Terrific Long Weekend from MZT

A couple of blue-footed boobies. They love to touch beaks; could it be a boobie kiss?

I recently had the enormous pleasure of spending two nights of rustic camping at an unbelievably gorgeous spot: Isla Isabel, Nayarit. It is a mini Galapagos three hours’ boat ride from San Blas, which is about a three hour drive south of Mazatlán. I went with a few biologists, an astronomer, an ornithologist and a few friends; eight people in all. The trip was incredible!

Watch till the end: a family of blue-footed boobies will greet you.

On the boat on the ride to the island we were able to jump into the Pacific with our snorkels and masks and swim with whale sharks! We were cautioned not to touch them, but mine came right up to me and stayed beside me, touching me, for a good 30 seconds while she ate from the plankton in the channel. Heaven on earth!!! Click on any photo to enlarge it or view a slideshow. All photos are available as prints; contact me privately and thank you for supporting my efforts!

Also on the journey to the island we saw dozens of humpback whales, either courting, which is when you see the males hitting each other with their fins, or with their babies. While my long-held dream of catching one fully breaching went unfulfilled, I took many photos of them spewing and of that wonderful tail in the air pose.

Arriving to the island I was struck by the clear blue water and the volcanic rock. The first thing we did after setting up our tents was put on our swim suits and jump into the “pozos,” naturally occurring swimming holes that surround the island. They were terrific! The waves crash into them keeping things fresh, and if you have a mask and snorkel you can see loads of fish, star fish, crabs, etc.

The island is well known for “Las Monas” or nearby rock outcroppings. We were able to snorkel around them from our boat. There are also a couple of nice sandy beaches.

We chose to go in March as the boobies are nesting then. And boy, did we see boobies! Loads of my favorite blue-footed variety, as well as the brown- and red-footed boobies. The babies are cute and fluffy, with blue eyes to match their feet. Mom and Dad both tend to the nest and the offspring. On the whole the boobies were very friendly and curious. I suppose because Isla Isabel is a nature preserve, they do not seem to feel threatened by human presence. I kept my distance from the nests, however, using a long lens to get the close-up shots.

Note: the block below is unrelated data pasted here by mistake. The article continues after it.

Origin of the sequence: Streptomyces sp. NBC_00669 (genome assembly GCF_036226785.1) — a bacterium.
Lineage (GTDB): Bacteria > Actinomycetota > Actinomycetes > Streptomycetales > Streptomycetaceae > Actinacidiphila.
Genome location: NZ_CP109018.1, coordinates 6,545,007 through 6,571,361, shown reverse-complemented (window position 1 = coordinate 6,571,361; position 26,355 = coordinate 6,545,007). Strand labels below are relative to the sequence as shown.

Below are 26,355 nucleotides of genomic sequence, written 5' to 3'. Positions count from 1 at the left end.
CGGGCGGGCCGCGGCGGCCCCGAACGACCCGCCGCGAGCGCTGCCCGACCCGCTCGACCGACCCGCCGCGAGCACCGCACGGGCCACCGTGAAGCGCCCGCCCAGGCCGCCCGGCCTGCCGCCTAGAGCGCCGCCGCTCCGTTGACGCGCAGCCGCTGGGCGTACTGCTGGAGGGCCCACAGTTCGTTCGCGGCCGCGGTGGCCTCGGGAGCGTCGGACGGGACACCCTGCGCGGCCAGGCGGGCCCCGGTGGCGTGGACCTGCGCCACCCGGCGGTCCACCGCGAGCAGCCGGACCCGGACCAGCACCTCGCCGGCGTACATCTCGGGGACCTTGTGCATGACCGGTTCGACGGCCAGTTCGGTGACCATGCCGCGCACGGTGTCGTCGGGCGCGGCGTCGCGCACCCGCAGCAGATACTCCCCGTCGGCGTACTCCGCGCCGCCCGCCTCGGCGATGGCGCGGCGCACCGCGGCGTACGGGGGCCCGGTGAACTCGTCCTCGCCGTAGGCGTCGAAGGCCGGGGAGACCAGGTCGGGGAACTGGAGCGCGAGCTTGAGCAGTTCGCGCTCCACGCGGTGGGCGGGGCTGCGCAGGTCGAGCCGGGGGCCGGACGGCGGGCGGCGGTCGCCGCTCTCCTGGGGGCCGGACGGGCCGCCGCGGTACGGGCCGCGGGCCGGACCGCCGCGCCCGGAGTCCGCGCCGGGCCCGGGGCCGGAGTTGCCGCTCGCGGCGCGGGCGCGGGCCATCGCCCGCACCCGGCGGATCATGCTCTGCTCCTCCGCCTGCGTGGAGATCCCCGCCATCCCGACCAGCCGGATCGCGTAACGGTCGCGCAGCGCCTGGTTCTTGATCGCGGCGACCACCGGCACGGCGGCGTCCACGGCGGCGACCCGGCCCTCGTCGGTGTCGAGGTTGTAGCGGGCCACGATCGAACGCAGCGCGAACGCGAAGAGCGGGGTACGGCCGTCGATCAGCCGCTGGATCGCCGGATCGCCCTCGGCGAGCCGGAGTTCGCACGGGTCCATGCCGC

I especially loved to watch the boobies fly. Their wings are apparently jointed in the middle, and as they fly they bend them vertically in the center, up and down. When they come in for a landing it is downright comical: their big round eyes look surprised or scared, their huge blue feet stick out in front of them as if to say, “Watch out! I’m coming in! Aaaahhhh!” The folding of their wings up and down at ninety degree angles is a sight to behold. In addition to my photos, I will share with you a beautiful video filmed by my dear friend Omar Calvario.

Wait for it! It’s worth watching the landing! Video by Omar Calvario.

During our stay the frigate birds were also nesting. As with the boobies, both parents take care of the nest and the babies. Sadly, we witnessed at least three babies fall from their nests. The biologists told us that once the baby falls to the ground, the parents abandon it. It was heart-wrenching to refrain from giving these fallen birds food or water, to preserve the natural order. They were soooo cute and very forlorn. The male frigate birds develop bright red gullets during mating season, which they inflate like balloons. They then release the air in those inflated red gullets slowly to make their mating call, which sounds like a guttural vibration or “tap tap tap.” At first I thought they were snapping their beaks together.

Isla Isabel is also covered with iguanas; they are everywhere. Between the huge quantity of birds, the smell of guano, and having to watch your step to avoid iguanas, I really felt that we were visiting the Land that Time Forgot. It seemed to me to be the time of the dinosaurs—a time long ago before humans ruined the natural environment of Pachamama. Below are photos of a couple of tropic birds.

A final blessing of our trip were clear, cloudless skies! We went during the new moon, hoping to photograph the Milky Way. We were blessed with two nights for photography. My only disappointment was that there was a sailboat off the island, exactly toward the galactic center, and it had a bright light on top of its mast. As it was inevitable, I choose to think it adds to the beauty of the photographs. I was also able to capture photos of the nesting frigates, who nest in the trees, with the Milky Way overhead. My dream had been to capture nesting boobies with the galactic center, but as they nest on the ground this was a bit more problematic. I guess I’ll just have to make another trip.